REVIEW: Dance of the Steel Bars— taking life's hard knocks with grace

by Jen Pangilinan
Jun 12, 2013
The Pasadoble routine is the most intense scene of Dingdong Dantes and Joey Paras in Dance of the Steel Bars. (View photos: Dance of the Steel Bars premiere night)

I expected a gloomy film, but what I saw was the reality hitting me hard in the face.

While watching the very unfortunate plight of Frank Parish (Patrick Bergin), who got wrongly accused of murder— I wanted to scream, "Our justice system sucks!"

While witnessing the ruse of deputy warden Diaz (Gabe Mercado) and Dong Mata (Thou Reyes) to create trouble inside the prison, I had to tell myself, "Hope such wickedness does not really exist in prisons."

Dance of the Steel Bars did not amaze me in a way an animation and effects-laden movie would, but it moved me.

The story encapsulated the good and bad, the positive and negative, the upright and wicked.

As director Cesar Apolinario puts it, it is not a "poverty porn."

Do not expect heavy drama or the exaggerated depictions in teleseryes. Do not expect an overdose of Joey Paras' comic antics.

Briefly, it showed the loose justice system— yes, you can get jailed for doing nothing and your case may be eventually dismissed but you'll be the last person to know.

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It showed the harshness of life inside prison... and, at times, the bartolina.

It showed the rotten condition of Pinoy inmates, which is sometimes condoned by the warden or whoever is in power.

It showed how the Filipinos find happiness even if they're in dire circumstances.

Screenwriters Cris Lim and Michael Villar did a good job of putting everything together, even if there were so many intricate sub-plots and issues.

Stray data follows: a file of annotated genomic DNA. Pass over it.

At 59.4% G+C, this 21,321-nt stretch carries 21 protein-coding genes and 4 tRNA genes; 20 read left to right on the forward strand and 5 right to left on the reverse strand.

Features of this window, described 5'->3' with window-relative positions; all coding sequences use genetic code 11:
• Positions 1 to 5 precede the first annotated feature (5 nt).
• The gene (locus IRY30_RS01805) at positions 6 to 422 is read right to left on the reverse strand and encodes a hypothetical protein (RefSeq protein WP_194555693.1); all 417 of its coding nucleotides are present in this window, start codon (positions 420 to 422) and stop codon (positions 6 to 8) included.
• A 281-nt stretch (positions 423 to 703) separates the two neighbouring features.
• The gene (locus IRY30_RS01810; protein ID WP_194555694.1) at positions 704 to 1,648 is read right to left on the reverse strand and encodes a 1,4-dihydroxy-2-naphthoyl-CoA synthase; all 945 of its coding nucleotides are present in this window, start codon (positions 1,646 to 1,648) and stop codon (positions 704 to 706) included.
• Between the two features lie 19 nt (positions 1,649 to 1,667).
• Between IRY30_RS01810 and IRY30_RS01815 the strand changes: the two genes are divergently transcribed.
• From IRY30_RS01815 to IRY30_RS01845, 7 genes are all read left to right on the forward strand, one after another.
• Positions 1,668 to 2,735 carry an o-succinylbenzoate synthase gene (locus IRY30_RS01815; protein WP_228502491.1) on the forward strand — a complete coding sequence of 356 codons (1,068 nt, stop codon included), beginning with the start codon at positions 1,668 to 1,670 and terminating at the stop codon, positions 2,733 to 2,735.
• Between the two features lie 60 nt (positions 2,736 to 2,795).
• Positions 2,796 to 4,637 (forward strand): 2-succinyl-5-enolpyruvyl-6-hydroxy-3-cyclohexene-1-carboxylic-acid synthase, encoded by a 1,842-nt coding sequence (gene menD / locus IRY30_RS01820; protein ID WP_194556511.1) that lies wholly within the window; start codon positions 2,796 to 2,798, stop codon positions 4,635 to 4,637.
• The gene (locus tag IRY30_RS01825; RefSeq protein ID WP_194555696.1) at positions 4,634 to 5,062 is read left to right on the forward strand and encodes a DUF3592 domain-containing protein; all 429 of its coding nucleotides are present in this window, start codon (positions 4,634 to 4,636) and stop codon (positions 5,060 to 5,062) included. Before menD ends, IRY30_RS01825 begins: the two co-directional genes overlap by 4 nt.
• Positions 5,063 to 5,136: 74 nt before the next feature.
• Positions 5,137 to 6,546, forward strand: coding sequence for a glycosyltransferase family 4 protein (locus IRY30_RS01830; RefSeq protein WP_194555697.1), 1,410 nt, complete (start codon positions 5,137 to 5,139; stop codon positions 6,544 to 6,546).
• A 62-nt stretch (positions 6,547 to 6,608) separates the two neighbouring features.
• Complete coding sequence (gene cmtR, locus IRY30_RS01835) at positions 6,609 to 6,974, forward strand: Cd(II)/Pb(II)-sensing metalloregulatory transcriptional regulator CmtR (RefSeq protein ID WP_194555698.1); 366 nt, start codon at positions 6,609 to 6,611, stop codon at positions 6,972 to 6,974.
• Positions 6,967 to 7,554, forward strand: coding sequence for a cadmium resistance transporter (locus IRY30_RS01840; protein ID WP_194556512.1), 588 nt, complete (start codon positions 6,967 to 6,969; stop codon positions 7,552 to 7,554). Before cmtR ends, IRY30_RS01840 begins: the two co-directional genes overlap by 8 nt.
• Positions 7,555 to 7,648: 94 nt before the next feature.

The transitions from morbid to affirmative were gradual, doing its best to stick to the film's tone all throughout. I initially feared that one of the nice characters might die, but that would be too crass. Instead, deputy warden Diaz's sudden change of plans became one of the crucial twists.

Along the way, there were a few signs of faltering, and minor issues on the continuity, but the script was almost faultless. It gave each character the moment they deserved.

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Speaking of characters, good job to all!

Patrick Bergin displayed depth (I just loved his song number and harmonica); Gabe and Thou were both impressive; Joey, was— as expected— remarkable; and Dingdong Dantes was very intense (I loved the way he fused emotions into his dance).

The best part was the ending, which showed a multitude of the prisoners dancing to the steps of renowned choreographer Cindera Che (she was, by the way, the muse in Michael Jackson's Smooth Criminal video).

I had goosebumps... it was so wonderfully done! I wished though it was longer, and hoped there were more top shots.

Before the screening, I asked direk Cesar his motivation for doing the film.

He answered, "Ang pinakita rito is yung pagiging resilient nga at pagiging masipag nating mga Pilipino...

"Dito ang pino-promote is yung art of dancing, e. Na kung mismo yung mga preso, yung iba diyan nagkasala, yung iba diyan pumatay— hindi natin alam kung totoo or hindi pero may kaso sila— binali nila yung sarili nila para sumayaw....

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"So yun yung nais namin ipalabas, yun yung gusto kong yakapin nila na lahat tayo, pag may gusto tayong gawin, kailangan mag-break free…"

After the screening, I just had one comment for him and co-director Marnie Manicad: Guys, you nailed it!

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The Pasadoble routine is the most intense scene of Dingdong Dantes and Joey Paras in Dance of the Steel Bars. (View photos: Dance of the Steel Bars premiere night)
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